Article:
From the time I learned I was pregnant the first time, I planned to breastfeed. I read a few books, and I watched my sister with her baby. I felt pretty prepared for all things birth related. Things didn’t exactly go as planned.
My daughter was taken to the NICU a few hours after her birth and I was plunged into a world I hadn’t expected and didn’t understand. She looked so huge compared to the other babies, and yet so fragile as she lay in her bassinet, an oxygen saturation monitor, an itty bitty blood pressure monitor, and the tiny IV in her hand. The nurses in the NICU were great–they helped me latch her properly, showed my how to start over if the latch looked or felt off, and smothered her in love.
In between visits, I started pumping. I didn’t know anything about how much to expect, so I was dismayed to only be getting an ounce or so each time. I pumped for 10-25 minutes every 2 hours, and then went to nurse my baby in between. In hindsight, I can see now exactly when my oversupply was triggered.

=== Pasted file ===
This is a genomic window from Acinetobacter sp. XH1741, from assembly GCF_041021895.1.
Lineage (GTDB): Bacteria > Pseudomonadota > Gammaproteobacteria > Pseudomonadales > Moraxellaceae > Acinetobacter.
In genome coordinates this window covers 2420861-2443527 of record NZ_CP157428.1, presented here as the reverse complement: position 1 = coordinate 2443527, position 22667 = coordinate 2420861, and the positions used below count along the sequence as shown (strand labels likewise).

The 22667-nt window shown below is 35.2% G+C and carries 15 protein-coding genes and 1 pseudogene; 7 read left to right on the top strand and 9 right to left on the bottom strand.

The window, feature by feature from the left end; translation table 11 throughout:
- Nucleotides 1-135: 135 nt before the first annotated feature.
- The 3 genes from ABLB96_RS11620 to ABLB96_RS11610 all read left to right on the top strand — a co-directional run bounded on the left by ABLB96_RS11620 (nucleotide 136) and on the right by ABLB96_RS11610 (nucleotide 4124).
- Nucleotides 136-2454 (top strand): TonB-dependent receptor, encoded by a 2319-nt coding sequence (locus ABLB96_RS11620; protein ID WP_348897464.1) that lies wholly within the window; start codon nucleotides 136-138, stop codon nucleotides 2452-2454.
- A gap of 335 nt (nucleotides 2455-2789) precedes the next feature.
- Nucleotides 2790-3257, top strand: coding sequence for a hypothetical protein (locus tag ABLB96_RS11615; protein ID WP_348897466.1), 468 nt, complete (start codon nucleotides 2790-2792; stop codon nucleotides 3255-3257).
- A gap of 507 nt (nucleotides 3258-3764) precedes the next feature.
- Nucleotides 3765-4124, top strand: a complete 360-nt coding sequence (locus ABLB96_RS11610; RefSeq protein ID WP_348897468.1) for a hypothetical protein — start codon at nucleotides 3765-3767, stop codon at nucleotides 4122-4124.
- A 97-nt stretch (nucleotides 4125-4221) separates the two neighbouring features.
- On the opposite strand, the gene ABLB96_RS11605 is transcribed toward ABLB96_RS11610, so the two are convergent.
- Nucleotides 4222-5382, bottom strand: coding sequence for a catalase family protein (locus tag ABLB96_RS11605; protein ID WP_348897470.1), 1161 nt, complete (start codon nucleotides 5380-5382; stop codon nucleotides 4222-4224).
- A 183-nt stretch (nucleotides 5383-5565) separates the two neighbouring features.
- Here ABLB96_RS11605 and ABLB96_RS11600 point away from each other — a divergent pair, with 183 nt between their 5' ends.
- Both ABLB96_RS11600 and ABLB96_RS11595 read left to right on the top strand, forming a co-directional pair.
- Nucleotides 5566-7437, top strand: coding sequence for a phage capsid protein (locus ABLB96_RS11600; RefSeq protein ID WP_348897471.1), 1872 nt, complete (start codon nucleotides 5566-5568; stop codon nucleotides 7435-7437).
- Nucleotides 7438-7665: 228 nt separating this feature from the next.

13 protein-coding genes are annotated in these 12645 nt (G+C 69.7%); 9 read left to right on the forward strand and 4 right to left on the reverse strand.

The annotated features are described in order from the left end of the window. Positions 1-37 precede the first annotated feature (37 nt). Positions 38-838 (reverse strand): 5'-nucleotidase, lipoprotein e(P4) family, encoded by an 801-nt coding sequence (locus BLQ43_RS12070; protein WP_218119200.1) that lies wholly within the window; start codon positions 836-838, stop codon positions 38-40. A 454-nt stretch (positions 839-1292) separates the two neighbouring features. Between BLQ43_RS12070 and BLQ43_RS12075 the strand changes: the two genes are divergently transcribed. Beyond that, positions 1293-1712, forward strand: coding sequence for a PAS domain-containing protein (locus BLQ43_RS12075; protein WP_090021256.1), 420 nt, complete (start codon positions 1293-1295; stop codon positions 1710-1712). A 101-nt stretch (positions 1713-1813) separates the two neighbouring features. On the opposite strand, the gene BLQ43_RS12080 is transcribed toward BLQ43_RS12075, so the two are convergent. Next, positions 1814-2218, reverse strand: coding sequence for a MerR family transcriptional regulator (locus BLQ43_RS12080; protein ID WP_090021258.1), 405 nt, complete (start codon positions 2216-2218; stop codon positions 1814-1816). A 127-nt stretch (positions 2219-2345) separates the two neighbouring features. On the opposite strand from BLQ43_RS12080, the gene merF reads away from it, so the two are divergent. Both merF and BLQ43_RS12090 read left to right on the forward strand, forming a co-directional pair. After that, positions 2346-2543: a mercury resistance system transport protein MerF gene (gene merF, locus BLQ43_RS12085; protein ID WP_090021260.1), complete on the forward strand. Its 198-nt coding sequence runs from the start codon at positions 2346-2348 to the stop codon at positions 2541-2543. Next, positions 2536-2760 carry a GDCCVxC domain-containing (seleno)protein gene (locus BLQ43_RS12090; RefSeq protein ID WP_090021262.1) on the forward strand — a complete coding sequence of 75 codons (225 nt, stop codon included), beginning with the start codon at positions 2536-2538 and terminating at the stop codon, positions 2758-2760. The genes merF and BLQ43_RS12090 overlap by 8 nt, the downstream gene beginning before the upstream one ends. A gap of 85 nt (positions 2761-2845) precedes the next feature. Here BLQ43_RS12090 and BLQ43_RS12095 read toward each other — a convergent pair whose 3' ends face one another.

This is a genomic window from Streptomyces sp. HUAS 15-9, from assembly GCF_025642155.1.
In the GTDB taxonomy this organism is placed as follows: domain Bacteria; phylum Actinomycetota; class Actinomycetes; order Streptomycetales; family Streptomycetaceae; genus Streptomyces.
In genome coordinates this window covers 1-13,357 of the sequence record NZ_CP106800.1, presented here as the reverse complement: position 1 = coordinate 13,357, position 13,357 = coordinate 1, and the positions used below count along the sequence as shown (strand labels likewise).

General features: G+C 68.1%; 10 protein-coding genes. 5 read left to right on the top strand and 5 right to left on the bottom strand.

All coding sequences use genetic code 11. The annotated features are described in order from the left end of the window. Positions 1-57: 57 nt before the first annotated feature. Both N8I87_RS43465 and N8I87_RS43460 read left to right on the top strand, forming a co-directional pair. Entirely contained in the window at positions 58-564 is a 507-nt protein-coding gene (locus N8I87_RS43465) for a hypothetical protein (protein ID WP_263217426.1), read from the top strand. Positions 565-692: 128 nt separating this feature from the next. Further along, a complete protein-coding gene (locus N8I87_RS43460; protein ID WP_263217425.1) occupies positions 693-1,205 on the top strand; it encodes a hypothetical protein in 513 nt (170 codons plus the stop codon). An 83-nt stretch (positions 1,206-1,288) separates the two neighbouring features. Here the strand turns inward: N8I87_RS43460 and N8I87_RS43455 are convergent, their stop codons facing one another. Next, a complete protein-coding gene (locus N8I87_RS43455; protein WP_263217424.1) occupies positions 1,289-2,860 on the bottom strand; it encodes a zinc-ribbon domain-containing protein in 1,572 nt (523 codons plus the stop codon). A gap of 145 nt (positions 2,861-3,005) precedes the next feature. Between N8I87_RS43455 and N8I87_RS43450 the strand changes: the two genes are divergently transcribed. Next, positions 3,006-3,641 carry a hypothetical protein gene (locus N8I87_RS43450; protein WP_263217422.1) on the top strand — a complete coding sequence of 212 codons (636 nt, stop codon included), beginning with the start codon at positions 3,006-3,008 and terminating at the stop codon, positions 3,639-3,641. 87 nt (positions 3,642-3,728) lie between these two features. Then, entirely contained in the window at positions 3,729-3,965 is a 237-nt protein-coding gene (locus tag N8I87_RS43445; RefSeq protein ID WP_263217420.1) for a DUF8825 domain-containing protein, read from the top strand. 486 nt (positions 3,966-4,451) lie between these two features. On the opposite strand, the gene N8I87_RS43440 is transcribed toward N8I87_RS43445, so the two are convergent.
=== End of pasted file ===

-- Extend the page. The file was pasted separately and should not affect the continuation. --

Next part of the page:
I didn’t have that knowledge back in 2012. I went home, engorged, but with my baby, three days after her birth. Since she was already transitioning so well between bottles, I would pump occasionally before bed and let my husband do a night feeding.
The engorgement took close to a week to die down, and I pumped only once every few days. I went through several nursing pads a day and my chest always felt wet.
At seven weeks postpartum, I had my gallbladder removed, and I was away from my baby (and unable to breastfeed) for close to three full days. I panicked because I could barely pull half an ounce of milk from my body the entire hospital stay, worried that I’d ruined my feeding goals by having a very necessary surgery.
Thankfully, my milk came back in closer to normal amounts during my recovery, although my daughter never took a bottle again!
Hindsight is everything. I knew so much more about breastfeeding after I weaned her than I ever knew while I was nursing. I realized that I had oversupply, and I took steps to prevent it after my second daughter was born. Within two weeks, I had a good supply, with only a little extra.
I settled into my postpartum period less than gracefully, and spent a lot of time online, trying to escape the dark claws of postpartum depression. During this time, I saw many articles about milk sharing. It felt like something I needed to do.
But where to start? How on earth could I bring my supply back to a level that could sustain pumping and nursing?
Part 2 of “Got Milk? My Experience Milk Sharing” is here!
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